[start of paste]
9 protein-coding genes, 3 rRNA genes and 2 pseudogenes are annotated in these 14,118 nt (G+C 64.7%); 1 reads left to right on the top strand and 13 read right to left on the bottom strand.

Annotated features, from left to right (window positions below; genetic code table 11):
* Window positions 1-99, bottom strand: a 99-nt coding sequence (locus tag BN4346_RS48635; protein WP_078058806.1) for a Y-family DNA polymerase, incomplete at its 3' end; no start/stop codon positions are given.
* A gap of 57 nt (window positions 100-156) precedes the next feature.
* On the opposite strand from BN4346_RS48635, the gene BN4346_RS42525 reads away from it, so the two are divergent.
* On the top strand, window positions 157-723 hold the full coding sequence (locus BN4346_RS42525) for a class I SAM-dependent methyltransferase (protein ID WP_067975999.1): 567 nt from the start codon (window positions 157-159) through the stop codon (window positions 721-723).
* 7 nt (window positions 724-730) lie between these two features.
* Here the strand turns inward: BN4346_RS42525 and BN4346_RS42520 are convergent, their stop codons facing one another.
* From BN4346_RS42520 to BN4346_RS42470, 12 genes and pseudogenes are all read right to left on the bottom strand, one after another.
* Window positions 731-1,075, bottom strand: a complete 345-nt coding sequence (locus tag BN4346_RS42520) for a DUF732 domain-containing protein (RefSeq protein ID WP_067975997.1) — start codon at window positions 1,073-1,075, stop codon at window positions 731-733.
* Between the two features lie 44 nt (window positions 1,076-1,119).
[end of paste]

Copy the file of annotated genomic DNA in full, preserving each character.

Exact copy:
9 protein-coding genes, 3 rRNA genes and 2 pseudogenes are annotated in these 14,118 nt (G+C 64.7%); 1 reads left to right on the top strand and 13 read right to left on the bottom strand.

Annotated features, from left to right (window positions below; genetic code table 11):
* Window positions 1-99, bottom strand: a 99-nt coding sequence (locus tag BN4346_RS48635; protein WP_078058806.1) for a Y-family DNA polymerase, incomplete at its 3' end; no start/stop codon positions are given.
* A gap of 57 nt (window positions 100-156) precedes the next feature.
* On the opposite strand from BN4346_RS48635, the gene BN4346_RS42525 reads away from it, so the two are divergent.
* On the top strand, window positions 157-723 hold the full coding sequence (locus BN4346_RS42525) for a class I SAM-dependent methyltransferase (protein ID WP_067975999.1): 567 nt from the start codon (window positions 157-159) through the stop codon (window positions 721-723).
* 7 nt (window positions 724-730) lie between these two features.
* Here the strand turns inward: BN4346_RS42525 and BN4346_RS42520 are convergent, their stop codons facing one another.
* From BN4346_RS42520 to BN4346_RS42470, 12 genes and pseudogenes are all read right to left on the bottom strand, one after another.
* Window positions 731-1,075, bottom strand: a complete 345-nt coding sequence (locus tag BN4346_RS42520) for a DUF732 domain-containing protein (RefSeq protein ID WP_067975997.1) — start codon at window positions 1,073-1,075, stop codon at window positions 731-733.
* Between the two features lie 44 nt (window positions 1,076-1,119).